KNOXVILLE, Tenn.– U.S. Attorney J. Douglas Overbey announced an award of $600,000 in Department of Justice grants to the Knoxville Leadership Foundation to support mentoring services for youth to protect children from abuse, exploitation and threats such as sex trafficking. The awards were made by the Office of Juvenile Justice and Delinquency Prevention and the Office for Victims of Crime, part of the Justice Department’s Office of Justice Programs.
“Young people in America face an array of challenges, from social and academic pressures to dangerous predators and lethal drugs. They are better equipped to meet those challenges with a model of care and compassion to guide them along,” said Katharine T. Sullivan, Principal Deputy Assistant Attorney General for the Office of Justice Programs. “These awards will support outstanding youth-serving organizations like the Cal Ripken Sr. Foundation, Big Brothers Big Sisters, Boys and Girls Clubs and their local affiliates across the country as they help youth discover their talents, find their purpose and realize their full potential. We are incredibly grateful to our mentorship programs, both nationally and locally. Badges in Blue and Badges for Baseball are great examples of successful community partnerships through law enforcement and mentoring.”
“Knoxville Leadership Foundation has been a pillar in our community for 26 years. These funds will help KLF with initiatives like the AMACHI mentoring program. This initiative helps youth remove barriers and provide the skills necessary to cope with the challenge of an incarcerated parent. Putting funding back into our communities and our youth creates a stronger connection within our communities and benefits everyone,” said U.S. Attorney J. Douglas Overbey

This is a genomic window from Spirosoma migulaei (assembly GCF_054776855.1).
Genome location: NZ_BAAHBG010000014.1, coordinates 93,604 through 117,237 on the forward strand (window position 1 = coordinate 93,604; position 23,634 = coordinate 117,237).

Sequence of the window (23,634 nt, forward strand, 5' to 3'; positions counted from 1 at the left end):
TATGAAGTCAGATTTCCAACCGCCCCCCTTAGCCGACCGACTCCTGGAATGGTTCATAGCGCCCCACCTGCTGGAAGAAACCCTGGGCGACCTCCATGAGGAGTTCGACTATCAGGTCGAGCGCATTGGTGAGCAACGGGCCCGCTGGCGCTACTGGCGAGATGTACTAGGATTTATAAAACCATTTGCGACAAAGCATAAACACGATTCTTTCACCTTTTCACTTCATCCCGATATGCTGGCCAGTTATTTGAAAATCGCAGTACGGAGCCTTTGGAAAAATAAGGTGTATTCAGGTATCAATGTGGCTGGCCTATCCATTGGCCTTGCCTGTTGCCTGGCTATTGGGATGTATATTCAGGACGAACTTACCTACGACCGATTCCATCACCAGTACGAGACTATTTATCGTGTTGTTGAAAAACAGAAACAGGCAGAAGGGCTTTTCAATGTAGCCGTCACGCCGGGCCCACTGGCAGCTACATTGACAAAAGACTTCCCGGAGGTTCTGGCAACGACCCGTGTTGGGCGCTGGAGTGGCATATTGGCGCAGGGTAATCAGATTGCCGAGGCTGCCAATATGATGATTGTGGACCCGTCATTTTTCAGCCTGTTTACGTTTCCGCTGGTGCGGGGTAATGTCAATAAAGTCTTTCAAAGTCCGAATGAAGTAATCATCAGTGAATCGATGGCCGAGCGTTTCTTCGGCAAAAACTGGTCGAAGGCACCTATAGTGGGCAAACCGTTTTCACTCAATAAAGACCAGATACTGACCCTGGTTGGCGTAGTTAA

“KLF is so honored to partner with the Department of Justice. These funds will mean so much to children of promise in the Knoxville area. The power of a child having healthy adults in their life is proven and our collaborative works hard every day to ensure that thousands of children have these opportunities for a healthy start said,” Chris Martin, President, Knoxville Leadership Foundation.
Today’s award to KLF in the Eastern District of Tennessee is part of more than $261 million going to organizations and agencies across the country. Grants from OJP’s Office of Juvenile Justice and Delinquency Prevention will allow national, state and local organizations to provide mentoring to youth who are at risk of juvenile delinquency, victimization and juvenile justice system involvement. Mentoring programs supported by OJJDP help youth make connections with leaders and respected members of their communities, including law enforcement officers. Police and sheriffs’ departments have formed close and lasting bonds with young citizens, leading to greater trust and respect between law enforcement professionals and community members. Grants also address the impact of the addiction crisis on children and teens. Funds support mentoring in rural and other underserved communities hit hard by the opioid epidemic.
In addition, more than 100 sites are receiving grants from OJJDP and OVC to help find missing children, investigate and prosecute child exploitation cases, serve abused and neglected children, and assist minor victims of human trafficking.
More information about OJP and its components can be found at www.ojp.gov.